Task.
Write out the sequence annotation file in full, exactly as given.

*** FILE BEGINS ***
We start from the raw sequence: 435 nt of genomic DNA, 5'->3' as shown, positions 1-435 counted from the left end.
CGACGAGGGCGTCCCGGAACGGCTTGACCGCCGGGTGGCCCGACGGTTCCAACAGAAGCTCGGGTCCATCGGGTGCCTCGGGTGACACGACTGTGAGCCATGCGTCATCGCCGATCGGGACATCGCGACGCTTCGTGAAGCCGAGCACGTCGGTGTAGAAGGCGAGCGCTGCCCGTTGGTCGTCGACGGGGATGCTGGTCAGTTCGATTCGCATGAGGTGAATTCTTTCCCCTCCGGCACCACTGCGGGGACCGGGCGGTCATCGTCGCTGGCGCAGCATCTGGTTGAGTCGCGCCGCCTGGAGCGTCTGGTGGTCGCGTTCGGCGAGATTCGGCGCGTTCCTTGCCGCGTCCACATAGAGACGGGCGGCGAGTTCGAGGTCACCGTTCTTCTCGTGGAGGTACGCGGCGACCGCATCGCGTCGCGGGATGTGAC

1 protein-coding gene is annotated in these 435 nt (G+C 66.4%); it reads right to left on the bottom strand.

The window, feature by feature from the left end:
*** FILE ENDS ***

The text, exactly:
We start from the raw sequence: 435 nt of genomic DNA, 5'->3' as shown, positions 1-435 counted from the left end.
CGACGAGGGCGTCCCGGAACGGCTTGACCGCCGGGTGGCCCGACGGTTCCAACAGAAGCTCGGGTCCATCGGGTGCCTCGGGTGACACGACTGTGAGCCATGCGTCATCGCCGATCGGGACATCGCGACGCTTCGTGAAGCCGAGCACGTCGGTGTAGAAGGCGAGCGCTGCCCGTTGGTCGTCGACGGGGATGCTGGTCAGTTCGATTCGCATGAGGTGAATTCTTTCCCCTCCGGCACCACTGCGGGGACCGGGCGGTCATCGTCGCTGGCGCAGCATCTGGTTGAGTCGCGCCGCCTGGAGCGTCTGGTGGTCGCGTTCGGCGAGATTCGGCGCGTTCCTTGCCGCGTCCACATAGAGACGGGCGGCGAGTTCGAGGTCACCGTTCTTCTCGTGGAGGTACGCGGCGACCGCATCGCGTCGCGGGATGTGAC

1 protein-coding gene is annotated in these 435 nt (G+C 66.4%); it reads right to left on the bottom strand.

The window, feature by feature from the left end: